"Third Grade Program" to elementary students in Ocean Township at the museum. The students were very excitedfor a field trip to the museum and asked a lot ofquestions, and I was happy to answer them. As a port ofthis well oiled machine, the Eden Woolley House was preparing to become our township museum. All hands on deck!! Did I mention that we are an all volunteer organization? For the post four years, I have been the Museum Director at the Eden Woolley House, working closely with volunteers, running The Third Grade Program and helping with our wonderful events. This year to my surprise, I was asked and honored to be President of this wonderful institution. With the talented and committed Founders and volunteers, some of the best examples that we could find that represent our township's past, along side ofme, I know we will go on to do great things. I am excited to be a port of the vision that will lead our museum in the next cycle ofgrowth.

    If you find time in your schedule to stop by to see our exhibits, collections and research library, you will not be disappointed. Al o. keep your eye on our events calendar it is packed u'ith fun things to do and see, I hope to see you there!

    Brenda Wityk, President

    lIeather MacDonald, in period costume, demonstrates the eli queue of the ran \\ith sfHral "olunteers who ""ere attending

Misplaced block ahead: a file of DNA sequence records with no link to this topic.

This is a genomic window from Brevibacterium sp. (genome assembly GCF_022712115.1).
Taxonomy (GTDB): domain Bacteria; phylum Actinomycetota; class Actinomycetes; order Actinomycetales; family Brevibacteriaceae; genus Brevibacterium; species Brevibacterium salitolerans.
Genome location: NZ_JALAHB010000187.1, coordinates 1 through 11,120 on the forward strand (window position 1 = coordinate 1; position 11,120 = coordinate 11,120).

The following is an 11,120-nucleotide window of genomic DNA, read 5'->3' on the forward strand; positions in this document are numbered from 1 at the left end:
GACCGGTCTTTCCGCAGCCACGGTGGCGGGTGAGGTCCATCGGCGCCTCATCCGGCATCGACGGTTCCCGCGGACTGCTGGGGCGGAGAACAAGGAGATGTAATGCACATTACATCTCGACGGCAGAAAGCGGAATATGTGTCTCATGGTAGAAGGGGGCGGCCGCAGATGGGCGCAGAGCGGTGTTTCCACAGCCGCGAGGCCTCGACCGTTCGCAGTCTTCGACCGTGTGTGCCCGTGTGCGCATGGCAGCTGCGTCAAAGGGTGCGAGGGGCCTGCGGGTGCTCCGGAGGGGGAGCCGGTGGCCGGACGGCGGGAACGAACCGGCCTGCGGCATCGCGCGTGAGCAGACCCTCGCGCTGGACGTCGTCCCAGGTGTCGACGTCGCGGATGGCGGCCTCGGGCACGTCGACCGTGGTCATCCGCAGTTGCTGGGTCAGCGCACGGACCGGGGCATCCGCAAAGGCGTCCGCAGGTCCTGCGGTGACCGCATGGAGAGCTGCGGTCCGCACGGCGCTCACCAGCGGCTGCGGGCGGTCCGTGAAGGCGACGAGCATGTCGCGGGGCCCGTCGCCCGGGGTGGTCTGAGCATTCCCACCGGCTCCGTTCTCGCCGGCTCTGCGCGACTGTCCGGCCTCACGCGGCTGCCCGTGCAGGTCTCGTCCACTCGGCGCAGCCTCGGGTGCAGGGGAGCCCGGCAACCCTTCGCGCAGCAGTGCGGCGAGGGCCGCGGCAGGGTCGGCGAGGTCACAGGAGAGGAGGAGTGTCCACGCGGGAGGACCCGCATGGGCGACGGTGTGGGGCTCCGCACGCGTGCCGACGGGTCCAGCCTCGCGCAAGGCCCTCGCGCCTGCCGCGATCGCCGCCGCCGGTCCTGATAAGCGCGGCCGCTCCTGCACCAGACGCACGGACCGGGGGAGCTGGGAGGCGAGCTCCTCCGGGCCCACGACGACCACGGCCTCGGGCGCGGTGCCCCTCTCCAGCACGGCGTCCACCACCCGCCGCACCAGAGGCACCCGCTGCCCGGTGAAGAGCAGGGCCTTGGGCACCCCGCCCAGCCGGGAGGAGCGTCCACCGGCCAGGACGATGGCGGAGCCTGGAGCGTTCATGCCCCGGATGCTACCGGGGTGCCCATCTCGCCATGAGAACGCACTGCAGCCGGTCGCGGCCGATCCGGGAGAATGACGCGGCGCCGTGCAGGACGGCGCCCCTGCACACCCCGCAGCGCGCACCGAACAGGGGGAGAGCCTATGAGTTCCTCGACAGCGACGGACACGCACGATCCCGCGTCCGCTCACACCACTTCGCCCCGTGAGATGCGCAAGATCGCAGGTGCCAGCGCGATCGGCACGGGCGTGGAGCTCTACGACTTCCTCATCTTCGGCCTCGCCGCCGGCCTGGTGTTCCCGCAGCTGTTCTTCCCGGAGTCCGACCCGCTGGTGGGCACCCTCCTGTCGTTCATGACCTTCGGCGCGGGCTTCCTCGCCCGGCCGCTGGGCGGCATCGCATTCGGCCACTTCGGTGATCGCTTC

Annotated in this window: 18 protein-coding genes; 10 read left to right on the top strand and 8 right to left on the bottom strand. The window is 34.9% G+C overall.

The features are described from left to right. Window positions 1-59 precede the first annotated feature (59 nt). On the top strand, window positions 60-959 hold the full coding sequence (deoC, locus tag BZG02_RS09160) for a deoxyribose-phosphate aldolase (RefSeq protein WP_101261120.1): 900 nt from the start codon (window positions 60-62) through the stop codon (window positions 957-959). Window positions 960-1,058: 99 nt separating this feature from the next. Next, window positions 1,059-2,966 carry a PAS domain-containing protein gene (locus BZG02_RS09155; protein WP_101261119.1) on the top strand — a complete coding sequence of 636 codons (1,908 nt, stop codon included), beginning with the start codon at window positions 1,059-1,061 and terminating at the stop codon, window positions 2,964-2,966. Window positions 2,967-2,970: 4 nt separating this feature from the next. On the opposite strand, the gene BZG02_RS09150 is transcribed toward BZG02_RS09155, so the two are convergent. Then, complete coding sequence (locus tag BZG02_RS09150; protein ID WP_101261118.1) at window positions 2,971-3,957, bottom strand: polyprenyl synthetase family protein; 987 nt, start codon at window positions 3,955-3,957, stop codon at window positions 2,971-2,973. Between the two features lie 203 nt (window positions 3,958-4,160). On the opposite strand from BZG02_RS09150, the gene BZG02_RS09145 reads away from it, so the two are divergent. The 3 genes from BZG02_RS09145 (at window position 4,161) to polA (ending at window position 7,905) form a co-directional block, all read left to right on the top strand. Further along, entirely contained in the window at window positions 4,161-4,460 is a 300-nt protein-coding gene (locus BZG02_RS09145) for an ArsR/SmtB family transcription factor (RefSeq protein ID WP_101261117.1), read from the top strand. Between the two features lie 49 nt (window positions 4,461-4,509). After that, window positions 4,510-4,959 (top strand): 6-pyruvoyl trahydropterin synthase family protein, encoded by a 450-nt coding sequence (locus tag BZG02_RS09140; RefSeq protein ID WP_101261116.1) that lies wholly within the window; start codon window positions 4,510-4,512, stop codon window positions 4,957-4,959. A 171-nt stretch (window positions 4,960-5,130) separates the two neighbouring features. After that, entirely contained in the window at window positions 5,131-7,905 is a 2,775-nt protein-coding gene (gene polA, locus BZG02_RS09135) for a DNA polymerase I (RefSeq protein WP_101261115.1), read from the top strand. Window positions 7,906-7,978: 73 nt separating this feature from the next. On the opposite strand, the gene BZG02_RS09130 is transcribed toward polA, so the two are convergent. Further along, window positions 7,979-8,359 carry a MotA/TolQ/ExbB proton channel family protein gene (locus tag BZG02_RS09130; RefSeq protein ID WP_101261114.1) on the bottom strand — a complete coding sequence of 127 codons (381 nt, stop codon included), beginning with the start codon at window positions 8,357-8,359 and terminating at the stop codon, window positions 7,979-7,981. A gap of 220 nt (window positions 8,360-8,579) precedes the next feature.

the Museum Tea.


    Anna Elizabeth Farry, age 103

  • by Marjorie Edelson In a time when we can communicate instantly by cell phone or text messaging. when electricity and technology make our work easier and put entertainment at our fingertips. when travel is easily accomplished w,th personal vehicles and public transponation. and when we can enjoy the advantage of indoor plumbmg and central healing, we forget how our ancestors Ii'ed in the centuries before u. But the Woolley House is an excellent teaching tool to make that hi tory come alive. When we cooduct tours of the Eden Woolley House we remind our visitors that the earliest part of the house dates back to the 1750s. It was built by Thomas Woolley when this was still a British Colony. Thomas had 3 wives and II children who lived in the house. In 1830, Eden Woolley. a cousm. purchased the farm and added the larger secllon of the house. Eden's family owned the house untilu was sold 10 1926. Last July at the American Doll Tea at the \iuseum. we mtroduced the Woolley Sisters to our audience of children and their parents as a way of illustrating what life was like 10 the 1800s. We used a pall of 18 inch dolls in period dress to ponray the two daughters of Eden and Elizabeth Woolley who were born and grew up on the farm 10 the house that IS now our Museum. Mary Elizabeth was born 10 1836 and Sarah Louvenia in I 41. At the lime ofthell binh, the Woolley land was still Shrewsbury TownshIp. It was in 1849 that Shrews)10') Ind Sirah Woolie) doll .. . .

    '11 k h bury townshIp was dIVided and the eastern ponlOn became the TownshIp of Ocean. At that ttme the "'. rna e Boot er appearance. . . , .

    at the American Doll Tea in TownshIp extended from Sea Bnght south to Shark RIVer and west to mclude what IS now eptune. July Eatontown, West Long Branch and Oceanpon.

    The Woolley sisters were there for the founding nf our Township and saw their father Eden Woolley become one of the first elected comrnineemen to lead the new community. Lacking a municipal building or town hall the